Americans want to see their dentist more. At least that’s according to this recent survey, the Adult Oral Health Survey, which sampled 1,025 Americans 18 years and older. The results found 41 percent of Americans don’t visit the dentist as often as they’d like. Among health practitioners listed, dentists ranked at the top. In fact, the second-place practitioner was 13 percentage points lower: dermatologists, at 28 percent. This might be good news, after a Gallup poll from 2014 indicated one-third of Americans hadn’t visited the dentist in the past year. Likewise, the American Dental Association Health Policy Institute reported most adults planned to visit the dentist in 2017 (77 percent), yet only a limited number had made the trip in 2015 (37 percent). Studies have shown a link between good oral health and overall well-being, as well as boosts in confidence. Both were indicated in The Adult Oral Health Survey. According to the survey, 79 percent of adults believe there is a connection between oral health and overall health. Adults who were extremely satisfied with their oral health rated their overall well-being as very good (48 percent), compared to those who were not satisfied (28 percent). And 63 percent reported good oral health helped them feel confident on a daily basis. This outranked contenders like having clear skin (56 percent) and being in shape (50 percent). Those who gave their oral health an “A” grade were 24 percent less likely to put the dentist at the top of the list of practitioners they wished to see more. Only 28 percent of adults who brush twice a day reported they didn’t see their dentist as much as they’d like, compared to 52 percent who brush less than twice a day. The Adult Oral Health Survey was conducted between December 16, 2015, and January 14, 2016, among a nationally representative sample, with a margin of error of +/- 3.1 percent.

How to Enjoy Hockey without Hurting Your Smile

by MikeMeehan 1/6/2017 9:36 AM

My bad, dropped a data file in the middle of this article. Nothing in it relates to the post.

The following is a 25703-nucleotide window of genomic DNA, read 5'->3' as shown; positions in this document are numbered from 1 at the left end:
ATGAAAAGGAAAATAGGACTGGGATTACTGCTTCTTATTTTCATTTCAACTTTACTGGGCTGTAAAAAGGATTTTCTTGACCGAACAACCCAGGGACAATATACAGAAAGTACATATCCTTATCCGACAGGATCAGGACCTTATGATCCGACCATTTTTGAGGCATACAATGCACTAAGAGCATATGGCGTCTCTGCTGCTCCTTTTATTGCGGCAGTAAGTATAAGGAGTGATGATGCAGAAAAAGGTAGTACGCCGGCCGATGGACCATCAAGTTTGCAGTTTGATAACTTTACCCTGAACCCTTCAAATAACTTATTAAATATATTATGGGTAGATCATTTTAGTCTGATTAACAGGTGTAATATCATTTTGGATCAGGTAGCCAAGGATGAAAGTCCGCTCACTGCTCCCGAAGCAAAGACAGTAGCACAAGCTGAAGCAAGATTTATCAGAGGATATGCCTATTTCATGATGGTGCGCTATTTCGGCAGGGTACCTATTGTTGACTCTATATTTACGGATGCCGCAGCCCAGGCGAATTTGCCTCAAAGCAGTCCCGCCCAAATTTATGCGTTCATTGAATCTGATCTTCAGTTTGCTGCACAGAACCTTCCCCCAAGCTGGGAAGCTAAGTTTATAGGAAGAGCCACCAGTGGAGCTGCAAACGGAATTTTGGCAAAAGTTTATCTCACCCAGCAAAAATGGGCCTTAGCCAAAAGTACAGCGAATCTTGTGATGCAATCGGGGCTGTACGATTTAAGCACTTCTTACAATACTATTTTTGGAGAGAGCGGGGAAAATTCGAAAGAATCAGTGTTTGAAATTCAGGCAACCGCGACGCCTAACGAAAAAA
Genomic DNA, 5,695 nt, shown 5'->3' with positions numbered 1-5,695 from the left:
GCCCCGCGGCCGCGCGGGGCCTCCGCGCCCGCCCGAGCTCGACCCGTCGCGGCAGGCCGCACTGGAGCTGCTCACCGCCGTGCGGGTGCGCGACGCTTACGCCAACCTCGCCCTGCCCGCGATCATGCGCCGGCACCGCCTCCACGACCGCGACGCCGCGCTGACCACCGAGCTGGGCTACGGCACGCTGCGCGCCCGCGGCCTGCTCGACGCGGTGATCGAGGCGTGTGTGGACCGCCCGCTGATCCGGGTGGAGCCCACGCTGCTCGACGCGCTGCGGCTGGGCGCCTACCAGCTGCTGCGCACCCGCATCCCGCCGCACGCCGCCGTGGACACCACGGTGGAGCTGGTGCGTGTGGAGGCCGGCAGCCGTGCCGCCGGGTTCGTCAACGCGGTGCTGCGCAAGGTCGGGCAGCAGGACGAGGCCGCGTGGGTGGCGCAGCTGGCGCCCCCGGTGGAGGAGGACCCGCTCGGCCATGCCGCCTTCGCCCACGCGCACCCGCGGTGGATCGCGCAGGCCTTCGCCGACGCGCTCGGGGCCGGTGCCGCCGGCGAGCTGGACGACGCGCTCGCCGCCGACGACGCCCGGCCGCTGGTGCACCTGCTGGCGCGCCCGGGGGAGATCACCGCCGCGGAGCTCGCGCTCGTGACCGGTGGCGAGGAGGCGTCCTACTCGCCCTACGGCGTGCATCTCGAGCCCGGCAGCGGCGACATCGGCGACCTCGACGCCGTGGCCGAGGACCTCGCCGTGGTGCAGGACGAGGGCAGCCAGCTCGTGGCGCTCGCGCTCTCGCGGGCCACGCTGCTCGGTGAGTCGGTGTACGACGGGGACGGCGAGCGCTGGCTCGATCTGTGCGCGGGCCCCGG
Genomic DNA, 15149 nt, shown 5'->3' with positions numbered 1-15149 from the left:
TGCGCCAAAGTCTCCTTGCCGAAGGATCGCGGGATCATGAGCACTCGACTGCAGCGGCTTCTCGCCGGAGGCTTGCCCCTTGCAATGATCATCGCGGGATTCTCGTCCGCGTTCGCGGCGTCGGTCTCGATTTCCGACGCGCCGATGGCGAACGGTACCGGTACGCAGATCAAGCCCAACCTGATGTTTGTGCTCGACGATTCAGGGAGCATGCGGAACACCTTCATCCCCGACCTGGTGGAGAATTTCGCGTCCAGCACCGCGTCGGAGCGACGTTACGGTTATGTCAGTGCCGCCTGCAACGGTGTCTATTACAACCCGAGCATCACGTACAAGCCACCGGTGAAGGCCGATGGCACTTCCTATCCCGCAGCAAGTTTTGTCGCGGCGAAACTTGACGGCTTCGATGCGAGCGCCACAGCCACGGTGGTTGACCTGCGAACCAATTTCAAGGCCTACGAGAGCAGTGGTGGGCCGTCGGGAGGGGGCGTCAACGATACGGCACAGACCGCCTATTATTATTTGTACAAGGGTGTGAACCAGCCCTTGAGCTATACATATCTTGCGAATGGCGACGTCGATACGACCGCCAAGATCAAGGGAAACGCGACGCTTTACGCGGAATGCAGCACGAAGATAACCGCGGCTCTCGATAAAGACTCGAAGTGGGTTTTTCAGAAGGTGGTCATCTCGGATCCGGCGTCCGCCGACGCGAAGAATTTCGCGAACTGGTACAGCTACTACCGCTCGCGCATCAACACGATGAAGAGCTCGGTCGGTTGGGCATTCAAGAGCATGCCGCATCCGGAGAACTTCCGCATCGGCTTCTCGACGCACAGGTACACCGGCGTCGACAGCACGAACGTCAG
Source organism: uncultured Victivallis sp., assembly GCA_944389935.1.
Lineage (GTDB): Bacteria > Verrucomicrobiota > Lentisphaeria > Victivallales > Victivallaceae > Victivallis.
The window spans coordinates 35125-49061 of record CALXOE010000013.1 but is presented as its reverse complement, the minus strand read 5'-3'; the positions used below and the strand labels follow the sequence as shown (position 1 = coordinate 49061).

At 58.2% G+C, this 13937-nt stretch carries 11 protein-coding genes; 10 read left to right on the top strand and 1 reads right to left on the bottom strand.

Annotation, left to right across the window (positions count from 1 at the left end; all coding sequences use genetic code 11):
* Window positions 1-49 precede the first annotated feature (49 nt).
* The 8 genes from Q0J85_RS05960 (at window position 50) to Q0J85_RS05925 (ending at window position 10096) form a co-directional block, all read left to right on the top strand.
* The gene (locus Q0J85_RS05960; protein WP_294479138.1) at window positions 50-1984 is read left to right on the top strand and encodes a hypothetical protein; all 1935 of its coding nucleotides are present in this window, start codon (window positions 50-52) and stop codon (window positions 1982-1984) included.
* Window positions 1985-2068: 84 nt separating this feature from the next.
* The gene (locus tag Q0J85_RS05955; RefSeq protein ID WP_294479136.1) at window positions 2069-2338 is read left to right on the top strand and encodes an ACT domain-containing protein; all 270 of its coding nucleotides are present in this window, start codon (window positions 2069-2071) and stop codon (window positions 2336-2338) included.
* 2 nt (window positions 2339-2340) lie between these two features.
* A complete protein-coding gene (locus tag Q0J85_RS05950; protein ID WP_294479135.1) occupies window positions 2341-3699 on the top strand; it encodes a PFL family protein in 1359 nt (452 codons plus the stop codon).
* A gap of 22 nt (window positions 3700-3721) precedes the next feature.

Any hockey fans out there? Earlier this week, the St. Louis Blues had a 4-1 victory over the Chicago Blackhawks at Busch Stadium during the Winter Classic 2017. It was a big game for several reasons: The 2016-’17 season marks the National Hockey League’s 100th anniversary. The St. Louis Blues are celebrating their 50th anniversary. Busch Stadium has been around for 10 years. Not only can hockey be fun to watch, it can be fun to play. And while the sport comes with many rewards, it can be dangerous to your eyes and teeth. Are the Risks of Hockey Worth the Rewards? Some of the rewards of hockey include: It improves fitness. Hockey improves cardiovascular fitness, as well as bone and muscle strength. It can decrease stress. When you play hockey, dopamine is released in your brain. This can make you happier and more relaxed. It can help you sleep better. This is also due to dopamine in the brain. You can learn teamwork and communication skills. You play hockey on a team. To get the puck down the rink, you have to communicate nonverbally with your teammates. You can concentrate better. Hockey has shifts. A shift is the amount of time a player, line or defense pair is on the ice. Typically, a shift lasts a minute, which, when you’re trying to give it all you got, can require a lot of focus. By learning to focus even after you start to tire, you can stay up on your game. This focus can spill into other areas of your life. You can make quick decisions. Because hockey is such a fast-paced sport, you have to sharpen your reflexes. It can build confidence. After seeing the gains from the game, hockey can encourage you to pursue and achieve other goals. However, hockey is one of the most dangerous sports when it comes to teeth and eye safety. It’s a full-contact sport. Sticks are slapped at the ice. Pucks can travel to speeds as high as 60 mph. Opponents check one another into walls. Any of these can cause damage to teeth and eyes. In fact, this article from the National Hockey League newsroom says losing teeth is just a part of the game. Four Reasons Hockey Injuries Can Be Devastating Losing teeth may be a part of the game of hockey, but it shouldn’t be a part of the bigger game of life. Nor should eye injuries be a part of that game. Here’s why: Missing teeth can make it harder to chew foods. Teeth break down food for proper digestion. Better chewing can better nourish your body, as chewing produces more saliva. Saliva can prevent plaque from building up around teeth and can also aid in the digestion process. Missing teeth can make it harder to speak. Teeth aid in speech. If you’re missing teeth, your tongue might readjust, which can affect your speaking skills. Injuries to the eye can affect your vision. This may seem like an obvious thing to write, but consider it for a moment. Your eyes are a window to the world. With impaired sight, it could feel like your window has some annoying smudges. Damage to teeth and eyes can affect your appearance. When you smile, the first feature many people notice is your teeth. Teeth support the lips and face. Some people have reported their noses and upper lips sagging after losing their two front teeth. Likewise, some people claim eyes are the first feature we fall in love with. Damage to either could rob you of your hard-earned confidence. Three Pieces You Need to Protect Your Eyes and Teeth When you play the sport, yes, you want to play for the love of the game. But protecting your eyes and teeth should be No. 1. It’s ok, though. You have a few options: Always wear a face mask. This doesn’t just apply to goalies. A face mask can protect both your eyes and teeth, and is durable enough to stop a puck flying at 60 mph. Wear sports goggles. Sports goggles can offer added protection to the eyes where the cracks in the wire mesh of a face mask does not. Wear a mouth guard. A mouth guard can protect your mouth and jaw. Unfortunately, if a puck flies at your face at 60 mph, a tiny piece of plastic probably isn’t going to do much to save your tooth. Hence the importance of also wearing a face mask. However, the mouth guard isn’t completely useless. Without a mouth guard, the puck might cause far more extensive damage to your jaw. Hockey, like any other sport, does come with its enjoyable moments. But it can be dangerous. Get out, and enjoy the game. Just make sure to protect your eyes and teeth when you do!